Santa Anita Park cancelled its second Thursday card of the season because of a lack of entries for the June 8 slate, and track executives put most of the onus on the local horsemen June 4 to run more horses and fill cards.
The California Horse Racing Board's Race Dates Committee, which normally handles year-to-year disputes between industry stakeholders in the Northern and Southern regions of the state, discussed a wider issue of horse racing's future May 24.
The California Horse Racing Board's Race Dates Committee took a step toward resolving a nearly six-month-long dispute regarding Northern California's 2017 schedule Nov. 16, with a recommendation that largely resembles 2016's slate in the region.
Members of the California Horse Racing Board made a commitment to decide the highly contentious Northern California 2017 racing dates dispute at its regular October meeting, but the regulatory agency could not reach a resolution Oct. 20.
After more than two and a half hours of discussion July 13 during a California Horse Racing Board Race Dates Committee meeting, a racing schedule for 2017 in both Northern and Southern California remained unresolved.
Despite multiple members expressing frustration with the way the process was handled, the California Horse Racing Board approved a reallocation of dates within the Northern California fair circuit April 21 during a meeting at Golden Gate Fields.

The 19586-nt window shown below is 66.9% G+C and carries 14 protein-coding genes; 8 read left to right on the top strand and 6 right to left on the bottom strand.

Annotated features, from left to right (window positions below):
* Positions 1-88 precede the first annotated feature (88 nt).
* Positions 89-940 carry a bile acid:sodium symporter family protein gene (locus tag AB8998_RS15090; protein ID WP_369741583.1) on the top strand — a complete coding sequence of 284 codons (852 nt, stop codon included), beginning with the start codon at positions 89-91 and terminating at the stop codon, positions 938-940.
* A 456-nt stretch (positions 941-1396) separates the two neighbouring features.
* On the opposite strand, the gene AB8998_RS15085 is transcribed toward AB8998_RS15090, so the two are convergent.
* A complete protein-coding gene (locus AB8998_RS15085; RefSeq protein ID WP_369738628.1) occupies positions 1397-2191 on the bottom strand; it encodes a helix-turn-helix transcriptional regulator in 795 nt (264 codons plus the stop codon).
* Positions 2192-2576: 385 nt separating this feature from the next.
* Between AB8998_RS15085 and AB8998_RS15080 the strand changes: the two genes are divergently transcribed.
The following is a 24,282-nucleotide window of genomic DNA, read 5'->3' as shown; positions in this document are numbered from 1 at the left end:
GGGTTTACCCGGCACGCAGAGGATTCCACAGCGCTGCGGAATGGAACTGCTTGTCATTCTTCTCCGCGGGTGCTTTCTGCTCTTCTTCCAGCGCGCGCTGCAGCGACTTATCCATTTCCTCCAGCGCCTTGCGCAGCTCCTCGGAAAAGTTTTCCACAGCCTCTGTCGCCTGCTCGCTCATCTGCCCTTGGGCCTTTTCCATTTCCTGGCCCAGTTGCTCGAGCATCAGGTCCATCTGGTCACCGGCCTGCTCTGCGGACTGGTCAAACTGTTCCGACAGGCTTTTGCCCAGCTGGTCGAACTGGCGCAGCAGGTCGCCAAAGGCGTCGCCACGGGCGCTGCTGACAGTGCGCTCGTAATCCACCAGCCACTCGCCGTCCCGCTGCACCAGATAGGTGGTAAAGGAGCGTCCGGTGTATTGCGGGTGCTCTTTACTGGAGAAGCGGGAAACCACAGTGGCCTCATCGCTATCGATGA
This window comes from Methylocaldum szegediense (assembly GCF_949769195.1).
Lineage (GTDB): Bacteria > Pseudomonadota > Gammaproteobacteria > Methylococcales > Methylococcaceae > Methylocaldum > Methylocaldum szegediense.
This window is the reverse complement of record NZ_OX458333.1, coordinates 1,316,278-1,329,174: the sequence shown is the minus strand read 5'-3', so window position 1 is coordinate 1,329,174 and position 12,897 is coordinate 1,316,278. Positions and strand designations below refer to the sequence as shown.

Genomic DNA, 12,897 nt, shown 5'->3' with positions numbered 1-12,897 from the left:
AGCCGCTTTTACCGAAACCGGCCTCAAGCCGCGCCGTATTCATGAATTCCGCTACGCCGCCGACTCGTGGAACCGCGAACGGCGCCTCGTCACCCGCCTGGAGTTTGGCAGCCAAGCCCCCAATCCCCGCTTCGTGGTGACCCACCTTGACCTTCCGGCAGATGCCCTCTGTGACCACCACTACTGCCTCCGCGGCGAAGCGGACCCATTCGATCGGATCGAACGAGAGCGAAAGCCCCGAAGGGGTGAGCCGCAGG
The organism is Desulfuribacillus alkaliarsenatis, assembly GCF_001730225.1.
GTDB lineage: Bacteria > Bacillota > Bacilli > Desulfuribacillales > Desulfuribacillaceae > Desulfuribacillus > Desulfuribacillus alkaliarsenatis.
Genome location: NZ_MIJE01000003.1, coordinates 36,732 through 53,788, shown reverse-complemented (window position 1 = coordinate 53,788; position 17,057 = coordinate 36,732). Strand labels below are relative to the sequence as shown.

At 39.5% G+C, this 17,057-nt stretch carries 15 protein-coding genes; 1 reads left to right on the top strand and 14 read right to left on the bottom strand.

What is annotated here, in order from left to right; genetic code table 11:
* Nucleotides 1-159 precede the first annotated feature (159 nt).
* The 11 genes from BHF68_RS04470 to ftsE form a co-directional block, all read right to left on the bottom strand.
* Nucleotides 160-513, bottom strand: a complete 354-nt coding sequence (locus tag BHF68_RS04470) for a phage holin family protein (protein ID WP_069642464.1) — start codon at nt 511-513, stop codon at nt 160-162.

A California Horse Racing Board Medication and Track Safety Committee meeting was often contentious at Santa Anita Park March 16, when topics regarding drug use and documentation were discussed.
If all goes as planned, Santa Anita Park will have a new turf course when the Breeders' Cup arrives later this year.
Nearly a month after the California Horse Racing Board hit the brakes on third-party administration of furosemide in the state, the governing body spent just more than a minute to move the process along at a meeting Sept. 16.
The California Horse Racing Board Medication and Track Safety Committee took a step forward Sept. 4 regarding potential employment of third-party furosemide administration in the state.
The California Thoroughbred Trainers Aug. 31 said its leadership unanimously agreed to use $150,000 from reserve funds to facilitate race-day camera surveillance in barn areas at California racetracks.
The first "Bing Crosby Season" at Del Mar ended successfully Nov. 30 as the four-week meeting saw strong handle and attendance marks established for Southern California's newest season of Thoroughbred racing.
The framework for a Southern California racing calendar over the next two years with the impending closure of Betfair Hollywood Park was approved by the California Horse Racing Board May 23.
California Thoroughbred Trainers officials met with members March 21 to update them on industry discussions for an alternative to Betfair Hollywood Park when it eventually closes for expected development.
The president of the California Thoroughbred Trainers wants a more transparent process for selecting the track that will eventually succeed Betfair Hollywood Park and is calling for renewed consideration of Fairplex Park.
California Thoroughbred Trainers seated three directors and unanimously elected James Cassidy as its new president at its annual transition meeting July 6 held at Betfair Hollywood Park.